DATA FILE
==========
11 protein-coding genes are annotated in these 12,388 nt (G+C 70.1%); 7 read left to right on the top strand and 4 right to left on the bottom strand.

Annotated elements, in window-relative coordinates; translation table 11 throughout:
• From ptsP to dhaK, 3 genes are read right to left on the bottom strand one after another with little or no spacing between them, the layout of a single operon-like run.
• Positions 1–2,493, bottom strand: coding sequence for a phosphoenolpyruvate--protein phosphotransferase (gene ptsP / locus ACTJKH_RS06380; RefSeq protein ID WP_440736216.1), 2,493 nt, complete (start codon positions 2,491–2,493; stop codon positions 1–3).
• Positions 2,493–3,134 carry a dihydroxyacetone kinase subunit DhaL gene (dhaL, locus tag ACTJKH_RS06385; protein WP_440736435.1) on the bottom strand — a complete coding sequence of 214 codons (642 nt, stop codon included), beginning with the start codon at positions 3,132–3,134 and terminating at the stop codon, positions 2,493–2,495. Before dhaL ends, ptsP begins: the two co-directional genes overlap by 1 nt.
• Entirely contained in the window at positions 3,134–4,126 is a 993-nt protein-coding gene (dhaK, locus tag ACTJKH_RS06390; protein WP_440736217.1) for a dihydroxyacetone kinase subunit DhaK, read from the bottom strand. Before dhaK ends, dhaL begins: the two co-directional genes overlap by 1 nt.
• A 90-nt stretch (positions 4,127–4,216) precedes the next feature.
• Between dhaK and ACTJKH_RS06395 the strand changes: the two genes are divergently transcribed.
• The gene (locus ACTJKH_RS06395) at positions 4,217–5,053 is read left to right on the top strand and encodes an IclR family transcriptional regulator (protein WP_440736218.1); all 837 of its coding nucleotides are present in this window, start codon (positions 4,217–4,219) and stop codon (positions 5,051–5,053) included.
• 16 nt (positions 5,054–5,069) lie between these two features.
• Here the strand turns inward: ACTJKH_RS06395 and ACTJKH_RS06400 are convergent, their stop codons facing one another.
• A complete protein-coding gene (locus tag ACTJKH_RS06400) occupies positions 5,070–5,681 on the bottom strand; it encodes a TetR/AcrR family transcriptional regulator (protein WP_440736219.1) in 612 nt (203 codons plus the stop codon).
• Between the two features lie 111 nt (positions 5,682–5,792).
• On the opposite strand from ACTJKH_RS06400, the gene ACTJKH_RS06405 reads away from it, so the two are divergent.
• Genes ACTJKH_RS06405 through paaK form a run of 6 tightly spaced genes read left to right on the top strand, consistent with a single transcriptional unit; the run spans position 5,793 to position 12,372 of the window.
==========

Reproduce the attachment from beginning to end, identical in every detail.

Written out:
11 protein-coding genes are annotated in these 12,388 nt (G+C 70.1%); 7 read left to right on the top strand and 4 right to left on the bottom strand.

Annotated elements, in window-relative coordinates; translation table 11 throughout:
• From ptsP to dhaK, 3 genes are read right to left on the bottom strand one after another with little or no spacing between them, the layout of a single operon-like run.
• Positions 1–2,493, bottom strand: coding sequence for a phosphoenolpyruvate--protein phosphotransferase (gene ptsP / locus ACTJKH_RS06380; RefSeq protein ID WP_440736216.1), 2,493 nt, complete (start codon positions 2,491–2,493; stop codon positions 1–3).
• Positions 2,493–3,134 carry a dihydroxyacetone kinase subunit DhaL gene (dhaL, locus tag ACTJKH_RS06385; protein WP_440736435.1) on the bottom strand — a complete coding sequence of 214 codons (642 nt, stop codon included), beginning with the start codon at positions 3,132–3,134 and terminating at the stop codon, positions 2,493–2,495. Before dhaL ends, ptsP begins: the two co-directional genes overlap by 1 nt.
• Entirely contained in the window at positions 3,134–4,126 is a 993-nt protein-coding gene (dhaK, locus tag ACTJKH_RS06390; protein WP_440736217.1) for a dihydroxyacetone kinase subunit DhaK, read from the bottom strand. Before dhaK ends, dhaL begins: the two co-directional genes overlap by 1 nt.
• A 90-nt stretch (positions 4,127–4,216) precedes the next feature.
• Between dhaK and ACTJKH_RS06395 the strand changes: the two genes are divergently transcribed.
• The gene (locus ACTJKH_RS06395) at positions 4,217–5,053 is read left to right on the top strand and encodes an IclR family transcriptional regulator (protein WP_440736218.1); all 837 of its coding nucleotides are present in this window, start codon (positions 4,217–4,219) and stop codon (positions 5,051–5,053) included.
• 16 nt (positions 5,054–5,069) lie between these two features.
• Here the strand turns inward: ACTJKH_RS06395 and ACTJKH_RS06400 are convergent, their stop codons facing one another.
• A complete protein-coding gene (locus tag ACTJKH_RS06400) occupies positions 5,070–5,681 on the bottom strand; it encodes a TetR/AcrR family transcriptional regulator (protein WP_440736219.1) in 612 nt (203 codons plus the stop codon).
• Between the two features lie 111 nt (positions 5,682–5,792).
• On the opposite strand from ACTJKH_RS06400, the gene ACTJKH_RS06405 reads away from it, so the two are divergent.
• Genes ACTJKH_RS06405 through paaK form a run of 6 tightly spaced genes read left to right on the top strand, consistent with a single transcriptional unit; the run spans position 5,793 to position 12,372 of the window.